“By and large, employers are looking for every possible way they can incentivize people to come back to work,” Hipp says. “Still, we remain in a childcare crisis. We all know that parents can’t work from home when their kids are at home with them 24/7 without any type of support.”
This isn’t a problem that’s going to go away, either, especially as demographics continue to shift. Millennials are the largest demographic in the workforce right now, they’re reaching their 40s (aka their “peak performance years”), and more than a million millennials are becoming moms annually, according to the Pew Research Center.
The expectations this demographic has for prospective employers are sure to shake up existing norms, too. “A lot of companies are trying to read the tea leaves about this,” says Hipp. “There’s a lot of interest in what millennials are going to need and demand in terms of benefits.”
Ultimately, employers need to think holistically about their employees no matter their age, and take into account all of their diverse familial responsibilities when they’re on—and off—the clock.
This holistic focus on employees, no matter their dependent needs, is a priority for the HR team at USAA, an insurance company based in San Antonio, Texas, with over 38,000 employees. Last fall, the company increased its minimum base starting pay from $16 per hour to $21 per hour. It also implemented an enhanced dependent care program—for example, introducing family leave that covers 100% of pay for up to four weeks of continuous leave per occurrence when caring for an ill family member. The company also eased the cost of dependent care for those who make up to $100,000 per year and have kids ages six and under and/or disabled adult dependents.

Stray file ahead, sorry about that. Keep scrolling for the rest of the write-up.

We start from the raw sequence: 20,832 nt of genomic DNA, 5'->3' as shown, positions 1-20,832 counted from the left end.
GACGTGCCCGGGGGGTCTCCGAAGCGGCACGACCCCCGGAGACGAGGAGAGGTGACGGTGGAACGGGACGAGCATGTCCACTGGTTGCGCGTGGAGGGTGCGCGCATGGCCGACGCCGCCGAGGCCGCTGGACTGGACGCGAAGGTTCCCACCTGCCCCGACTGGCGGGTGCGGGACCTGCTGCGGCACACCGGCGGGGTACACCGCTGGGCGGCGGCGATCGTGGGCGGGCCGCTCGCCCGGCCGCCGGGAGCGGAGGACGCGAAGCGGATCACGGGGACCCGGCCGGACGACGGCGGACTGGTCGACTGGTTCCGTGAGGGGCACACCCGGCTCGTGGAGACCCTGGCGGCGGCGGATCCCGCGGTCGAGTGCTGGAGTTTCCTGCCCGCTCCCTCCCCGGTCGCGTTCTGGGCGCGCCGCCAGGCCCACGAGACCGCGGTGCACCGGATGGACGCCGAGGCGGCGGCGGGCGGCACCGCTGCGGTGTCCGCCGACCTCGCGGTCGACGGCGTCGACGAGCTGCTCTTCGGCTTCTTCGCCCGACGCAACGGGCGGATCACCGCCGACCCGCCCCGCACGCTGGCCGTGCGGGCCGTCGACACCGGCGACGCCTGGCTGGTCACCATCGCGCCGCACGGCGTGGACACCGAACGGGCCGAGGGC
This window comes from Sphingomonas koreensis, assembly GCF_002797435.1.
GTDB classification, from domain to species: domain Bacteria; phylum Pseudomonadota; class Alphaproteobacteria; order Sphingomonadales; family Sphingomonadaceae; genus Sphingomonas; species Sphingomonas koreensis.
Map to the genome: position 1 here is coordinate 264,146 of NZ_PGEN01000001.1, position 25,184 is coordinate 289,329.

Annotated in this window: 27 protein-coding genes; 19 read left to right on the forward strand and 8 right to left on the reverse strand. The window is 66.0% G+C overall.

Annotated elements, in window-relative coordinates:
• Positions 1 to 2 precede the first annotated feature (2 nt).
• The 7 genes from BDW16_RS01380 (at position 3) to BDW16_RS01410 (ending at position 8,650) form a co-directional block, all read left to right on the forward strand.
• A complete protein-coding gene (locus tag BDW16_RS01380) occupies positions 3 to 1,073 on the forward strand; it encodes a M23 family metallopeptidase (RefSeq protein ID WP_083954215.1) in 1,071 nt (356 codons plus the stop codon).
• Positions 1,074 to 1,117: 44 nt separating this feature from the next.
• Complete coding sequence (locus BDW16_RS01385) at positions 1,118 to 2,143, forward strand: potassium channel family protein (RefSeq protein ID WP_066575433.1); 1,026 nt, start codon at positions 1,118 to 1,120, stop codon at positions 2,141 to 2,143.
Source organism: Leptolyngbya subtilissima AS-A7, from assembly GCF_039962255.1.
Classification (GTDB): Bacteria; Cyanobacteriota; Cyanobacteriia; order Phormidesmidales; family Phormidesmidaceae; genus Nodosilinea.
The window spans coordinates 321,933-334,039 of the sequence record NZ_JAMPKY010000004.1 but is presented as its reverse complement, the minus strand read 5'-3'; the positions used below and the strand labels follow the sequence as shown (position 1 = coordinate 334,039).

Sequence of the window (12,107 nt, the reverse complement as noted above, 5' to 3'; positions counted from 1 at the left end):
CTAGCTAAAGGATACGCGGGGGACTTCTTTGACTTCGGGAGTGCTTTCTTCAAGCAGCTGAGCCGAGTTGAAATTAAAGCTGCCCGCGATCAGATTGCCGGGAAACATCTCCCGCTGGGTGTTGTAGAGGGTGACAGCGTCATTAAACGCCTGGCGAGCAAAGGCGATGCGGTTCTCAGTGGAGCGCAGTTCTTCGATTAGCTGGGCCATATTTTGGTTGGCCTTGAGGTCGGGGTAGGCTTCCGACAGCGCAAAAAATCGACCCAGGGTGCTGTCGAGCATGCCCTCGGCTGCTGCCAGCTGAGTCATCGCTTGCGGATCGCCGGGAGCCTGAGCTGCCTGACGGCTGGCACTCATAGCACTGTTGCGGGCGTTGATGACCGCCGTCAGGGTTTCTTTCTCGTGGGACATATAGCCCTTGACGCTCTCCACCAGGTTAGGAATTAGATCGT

“We should all be thinking about a lot more than just daycare,” says Wendy Salmon, senior vice president at the San Antonio, Texas-based company, which has offered childcare benefits for more than 20 years. “We need to think of our employees as a whole person and think about how they can bring their best self to work, no matter what’s happening in their personal life.”
Retaining talent and keeping employees happy is an obvious reason to support employees who are doing any sort of caregiving. “After all,” Bonello says, “working parents suffer from the burnout and the exclusion from opportunities that others don’t experience and everyone wants to work for companies where they know they will be taken care of.”
Ultimately, we’re in a giant reset, a once-in-a-generation moment, says Recursion’s Kirkby.
“If we don’t build more flexible companies that are more supportive and creative around how they expect how their people to work and, if we don’t care about the working mothers who carry a unique burden, we will have lost this critical moment,” she says. “We’ll miss out on diversity and fewer companies will have unique leadership teams.”
The other possibility: Employers that don’t support working families just may miss out hiring—and retaining—the best talent around.
“If you want to build the best company possible, you’re just going to have to take better care of your people.” Kirkby says. “If you don’t, they won’t come and work for you and they likely won’t stay.”